For the Intermediate Schools. 

Section A-

1. "Scott was less successful with his heroes and heroines than with his minor character." Criticise this statement, and illustrate from Guy Mannering. 

2. Write a character sketch of Dandie Dinmont, and note how his actions influence the course of the story. 

Section B- 

1. Write a short account of the eviction from Derncleuch and the kidnapping of Harry Bertram. 

2. Describe Colonel Mannering's Saturday evening visit to Counsellor Pleydell. 

For the Primary Schools.

Secton A-

1. Tell what you know of the disappearance of Harry Bertram as a boy, and sketch his career till his re-appearance as a man. 

2. Which of the characters in Guy Mannering appears to you most vivid and life-like? Give reasons for your answer.

Section B-

1. Describe the death-scene of the Laird of Ellangowan. 

2. How did Captain Brown and Dandie Dinmont first meet? Narrate their joint adventure. 

For the Evening Schools. 

Section A-

1. Describe the home of Dandie Dinmont and the various country sports engaged in during Captain Brown's stay there. 

2. Write an account of the events attending the funeral of Mrs Margaret Bertram of Singleside.

Section B-

1. What was the object of the attack on Portanferry Jail? Describe the scene. 

2. Give an account of the appearance and character of Dominie Sampson.  

 

The Fortunes of Nigel

1913 The Fortunes of Nigel - 75 Schools in Edinburgh and Leith entered. 34 Primary, 24 Evening Continuation, 10 Secondary and 7 Intermediate Schools. Of the 6510 pupils who read the novel 4050 wrote Essays. 

Questions: 

For the Secondary Schools 

Section A-

1. Criticise Scott's presentment of his fellow countrymen in The Fortunes of Nigel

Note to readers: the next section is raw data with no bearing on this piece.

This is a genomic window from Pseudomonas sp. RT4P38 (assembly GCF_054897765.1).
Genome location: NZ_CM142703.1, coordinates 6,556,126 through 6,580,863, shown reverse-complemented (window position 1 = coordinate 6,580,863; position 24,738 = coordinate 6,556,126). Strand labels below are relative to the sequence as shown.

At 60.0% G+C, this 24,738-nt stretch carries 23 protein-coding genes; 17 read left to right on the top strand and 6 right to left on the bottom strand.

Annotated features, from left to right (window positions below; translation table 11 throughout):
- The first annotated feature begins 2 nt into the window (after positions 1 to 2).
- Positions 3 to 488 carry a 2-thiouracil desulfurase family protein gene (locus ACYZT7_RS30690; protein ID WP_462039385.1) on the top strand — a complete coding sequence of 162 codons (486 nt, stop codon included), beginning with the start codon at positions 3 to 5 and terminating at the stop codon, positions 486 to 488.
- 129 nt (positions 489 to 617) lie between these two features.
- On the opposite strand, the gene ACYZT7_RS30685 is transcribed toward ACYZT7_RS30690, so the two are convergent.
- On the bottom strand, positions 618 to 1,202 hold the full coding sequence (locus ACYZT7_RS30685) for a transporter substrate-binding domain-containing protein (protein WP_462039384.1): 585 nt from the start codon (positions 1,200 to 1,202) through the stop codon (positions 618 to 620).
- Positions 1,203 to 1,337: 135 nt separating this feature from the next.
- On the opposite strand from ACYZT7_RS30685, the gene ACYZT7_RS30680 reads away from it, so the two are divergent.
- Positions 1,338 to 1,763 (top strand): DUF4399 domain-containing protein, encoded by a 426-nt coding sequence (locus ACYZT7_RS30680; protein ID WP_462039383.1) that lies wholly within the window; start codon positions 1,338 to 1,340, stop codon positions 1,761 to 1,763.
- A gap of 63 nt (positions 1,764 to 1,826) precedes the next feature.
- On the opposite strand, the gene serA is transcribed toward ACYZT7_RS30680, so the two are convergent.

2. Write on Alastia- its life and people

Section B- 

1. Describe the household on David Ramsay, the King's horologer. 

2. Relate as vividly as you can the incident 

For the Intermediate Schools. 

Section A-

1. Write an appreciation of Scott's treatment of historical facts and characters in The Fortunes of Nigel

2. Write a character sketch of Richie Moniplies.

Section B- 

1. Describe Lord Glenvarloch's first visit to Monsieur de Beaujeu's Ordinary

2. Give an account of the most striking incidents during Glenvarloch's stay in Alastia. 

For the Primary Schools.

Section A-

1. Describe the first meeting of Richie Moniplies with George Heriot and King James. 

2. Give, in outline, the part played in The Fortune of Nigel by George Heriot.  

Section B-

1. Describe the scene in the presence-chamber at Whitehall on Glenvarloch's first visit to Court. 

2. Give an account of the appearance and character of either Sir Mungo Malagrowther or Richie Moniplies. 

For the Evening Schools. 

Section A-

1. Describe as vividly as you can Lord Glenvarloch's first visit to the house of George Heriot. 

2. Write an account of Glenvarloch's stay in Alsatia

Section B-

1. Describe the episode in Greenwich Park. 

2. Give the impression of London apprentices and their masters which you have got from The Fortunes of Nigel. 

 

The Legend of Montrose

1914 The Legend of Montrose - 72 Schools in Edinburgh and Leith entered. 32 Primary, 23 Evening Continuation, 10 Secondary and 7 Intermediate Schools. Of the 6038 pupils who read the novel 4602 wrote Essays. 

Questions: 

For the Secondary Schools 

Section A-

1. Argyle and Montrose -an appreciation and a contrast.

2. Relate the incidents attending Duglad Dalgetty's visit to Inverary Castle

Section B- 

1. Tell the story of Allan M'Aulay

2. What episode in The Legend of Montrose has impressed you most by its vivacity of narration and truth of presentments? Narrate it in your own words, and try to retain the merits of the original.